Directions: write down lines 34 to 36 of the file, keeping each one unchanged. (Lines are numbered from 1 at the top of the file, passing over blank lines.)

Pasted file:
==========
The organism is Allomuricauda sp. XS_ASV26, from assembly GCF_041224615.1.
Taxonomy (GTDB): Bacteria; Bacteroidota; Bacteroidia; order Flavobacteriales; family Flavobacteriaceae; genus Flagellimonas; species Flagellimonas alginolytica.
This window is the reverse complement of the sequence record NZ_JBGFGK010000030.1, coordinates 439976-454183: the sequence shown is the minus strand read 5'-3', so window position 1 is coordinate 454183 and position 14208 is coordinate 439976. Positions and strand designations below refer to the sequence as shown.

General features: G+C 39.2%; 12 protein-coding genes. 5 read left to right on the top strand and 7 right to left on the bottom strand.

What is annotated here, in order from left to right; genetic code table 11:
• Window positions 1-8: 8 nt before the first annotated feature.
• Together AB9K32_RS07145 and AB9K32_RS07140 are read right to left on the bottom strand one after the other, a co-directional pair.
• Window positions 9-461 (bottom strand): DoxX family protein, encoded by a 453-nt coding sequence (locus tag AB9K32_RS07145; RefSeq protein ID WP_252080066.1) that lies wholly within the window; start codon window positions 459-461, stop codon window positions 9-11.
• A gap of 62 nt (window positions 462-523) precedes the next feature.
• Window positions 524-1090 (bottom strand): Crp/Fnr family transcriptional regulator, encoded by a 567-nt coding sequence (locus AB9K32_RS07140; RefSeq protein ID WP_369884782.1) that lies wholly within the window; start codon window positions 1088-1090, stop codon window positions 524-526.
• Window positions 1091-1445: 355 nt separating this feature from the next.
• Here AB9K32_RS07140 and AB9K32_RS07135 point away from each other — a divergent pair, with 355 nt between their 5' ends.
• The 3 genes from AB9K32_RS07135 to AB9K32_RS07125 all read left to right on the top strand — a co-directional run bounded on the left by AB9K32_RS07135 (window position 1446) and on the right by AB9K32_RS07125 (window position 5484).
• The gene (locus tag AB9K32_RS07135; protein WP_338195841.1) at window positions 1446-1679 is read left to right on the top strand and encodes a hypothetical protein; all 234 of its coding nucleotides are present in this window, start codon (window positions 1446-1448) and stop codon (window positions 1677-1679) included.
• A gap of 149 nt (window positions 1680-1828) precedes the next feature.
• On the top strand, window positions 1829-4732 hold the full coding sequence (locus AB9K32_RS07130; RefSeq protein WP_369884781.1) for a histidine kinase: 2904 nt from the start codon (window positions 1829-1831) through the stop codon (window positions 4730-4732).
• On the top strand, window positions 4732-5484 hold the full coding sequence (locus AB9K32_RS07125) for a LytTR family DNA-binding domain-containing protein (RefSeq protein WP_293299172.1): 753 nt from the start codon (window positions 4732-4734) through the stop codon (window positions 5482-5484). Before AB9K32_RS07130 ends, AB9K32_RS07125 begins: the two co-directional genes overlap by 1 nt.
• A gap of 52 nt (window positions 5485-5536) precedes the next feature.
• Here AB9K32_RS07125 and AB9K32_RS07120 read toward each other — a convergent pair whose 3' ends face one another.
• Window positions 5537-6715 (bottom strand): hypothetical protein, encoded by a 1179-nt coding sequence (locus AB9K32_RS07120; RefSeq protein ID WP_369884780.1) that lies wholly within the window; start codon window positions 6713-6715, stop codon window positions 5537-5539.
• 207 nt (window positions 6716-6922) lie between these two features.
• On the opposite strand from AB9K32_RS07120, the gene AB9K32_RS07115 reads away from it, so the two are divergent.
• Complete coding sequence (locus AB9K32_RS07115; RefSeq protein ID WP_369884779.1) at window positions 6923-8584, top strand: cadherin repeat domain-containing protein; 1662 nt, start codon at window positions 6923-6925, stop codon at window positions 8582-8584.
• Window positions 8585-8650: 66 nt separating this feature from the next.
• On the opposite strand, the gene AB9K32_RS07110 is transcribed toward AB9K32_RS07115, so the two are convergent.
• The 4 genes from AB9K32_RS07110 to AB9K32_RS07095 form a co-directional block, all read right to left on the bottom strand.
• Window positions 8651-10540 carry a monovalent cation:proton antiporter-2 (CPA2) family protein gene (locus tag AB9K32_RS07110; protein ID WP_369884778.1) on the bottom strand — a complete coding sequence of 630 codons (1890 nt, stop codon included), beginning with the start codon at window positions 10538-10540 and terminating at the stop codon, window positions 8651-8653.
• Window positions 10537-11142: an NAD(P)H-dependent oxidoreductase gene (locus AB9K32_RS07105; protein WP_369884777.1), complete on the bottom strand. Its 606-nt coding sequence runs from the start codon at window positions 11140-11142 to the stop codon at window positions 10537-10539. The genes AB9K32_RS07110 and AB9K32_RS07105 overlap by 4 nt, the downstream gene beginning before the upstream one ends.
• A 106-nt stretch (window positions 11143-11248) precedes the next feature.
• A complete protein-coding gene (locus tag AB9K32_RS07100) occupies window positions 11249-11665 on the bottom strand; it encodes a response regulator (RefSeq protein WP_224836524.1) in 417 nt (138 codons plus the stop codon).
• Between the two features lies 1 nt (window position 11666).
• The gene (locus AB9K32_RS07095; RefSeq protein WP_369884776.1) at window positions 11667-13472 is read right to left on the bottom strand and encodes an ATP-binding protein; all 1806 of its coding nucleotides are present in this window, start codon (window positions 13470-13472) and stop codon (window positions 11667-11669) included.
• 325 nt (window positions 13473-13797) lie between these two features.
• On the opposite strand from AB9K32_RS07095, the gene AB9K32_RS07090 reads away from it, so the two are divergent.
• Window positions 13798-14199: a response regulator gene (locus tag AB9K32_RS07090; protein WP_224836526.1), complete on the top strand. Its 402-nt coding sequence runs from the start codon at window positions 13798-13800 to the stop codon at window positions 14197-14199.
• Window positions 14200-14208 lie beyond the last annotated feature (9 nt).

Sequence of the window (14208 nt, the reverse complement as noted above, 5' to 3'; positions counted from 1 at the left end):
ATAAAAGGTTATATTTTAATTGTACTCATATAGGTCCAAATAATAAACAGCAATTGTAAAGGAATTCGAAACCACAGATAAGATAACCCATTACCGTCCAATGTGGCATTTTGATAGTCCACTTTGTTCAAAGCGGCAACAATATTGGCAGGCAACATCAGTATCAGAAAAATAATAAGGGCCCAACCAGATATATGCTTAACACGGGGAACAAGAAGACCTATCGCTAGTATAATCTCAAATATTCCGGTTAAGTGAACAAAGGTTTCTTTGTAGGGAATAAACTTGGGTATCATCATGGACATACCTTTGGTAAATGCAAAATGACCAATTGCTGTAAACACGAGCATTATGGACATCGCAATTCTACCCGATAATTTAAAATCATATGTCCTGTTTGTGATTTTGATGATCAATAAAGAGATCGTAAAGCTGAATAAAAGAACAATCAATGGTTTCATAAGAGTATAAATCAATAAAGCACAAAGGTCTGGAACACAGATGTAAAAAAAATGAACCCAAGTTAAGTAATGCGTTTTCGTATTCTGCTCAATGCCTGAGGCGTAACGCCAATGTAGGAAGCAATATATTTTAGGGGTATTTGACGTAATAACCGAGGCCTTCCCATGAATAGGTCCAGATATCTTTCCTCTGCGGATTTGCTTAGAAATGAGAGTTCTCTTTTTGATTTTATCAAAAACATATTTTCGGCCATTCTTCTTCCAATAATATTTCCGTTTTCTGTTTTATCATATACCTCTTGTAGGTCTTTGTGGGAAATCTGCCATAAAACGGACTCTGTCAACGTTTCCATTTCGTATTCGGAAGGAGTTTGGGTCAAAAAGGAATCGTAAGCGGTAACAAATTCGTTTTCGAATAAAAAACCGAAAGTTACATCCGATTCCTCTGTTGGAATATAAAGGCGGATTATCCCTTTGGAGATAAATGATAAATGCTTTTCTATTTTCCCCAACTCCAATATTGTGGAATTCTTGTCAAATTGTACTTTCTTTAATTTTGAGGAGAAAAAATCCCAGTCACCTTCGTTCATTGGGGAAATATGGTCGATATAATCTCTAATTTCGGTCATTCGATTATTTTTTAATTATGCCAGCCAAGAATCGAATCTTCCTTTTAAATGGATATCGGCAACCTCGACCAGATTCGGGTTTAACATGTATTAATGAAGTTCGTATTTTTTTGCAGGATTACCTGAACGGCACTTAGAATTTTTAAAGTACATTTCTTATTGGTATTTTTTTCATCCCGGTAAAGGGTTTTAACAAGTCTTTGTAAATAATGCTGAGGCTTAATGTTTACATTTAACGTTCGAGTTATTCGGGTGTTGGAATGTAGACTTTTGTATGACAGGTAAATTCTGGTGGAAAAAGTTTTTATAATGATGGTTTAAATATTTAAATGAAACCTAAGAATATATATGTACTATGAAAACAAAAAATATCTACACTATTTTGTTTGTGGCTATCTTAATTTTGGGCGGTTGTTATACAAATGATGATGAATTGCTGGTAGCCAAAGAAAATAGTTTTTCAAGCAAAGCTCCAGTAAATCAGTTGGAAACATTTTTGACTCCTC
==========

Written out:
• On the opposite strand from AB9K32_RS07095, the gene AB9K32_RS07090 reads away from it, so the two are divergent.
• Window positions 13798-14199: a response regulator gene (locus tag AB9K32_RS07090; protein WP_224836526.1), complete on the top strand. Its 402-nt coding sequence runs from the start codon at window positions 13798-13800 to the stop codon at window positions 14197-14199.
• Window positions 14200-14208 lie beyond the last annotated feature (9 nt).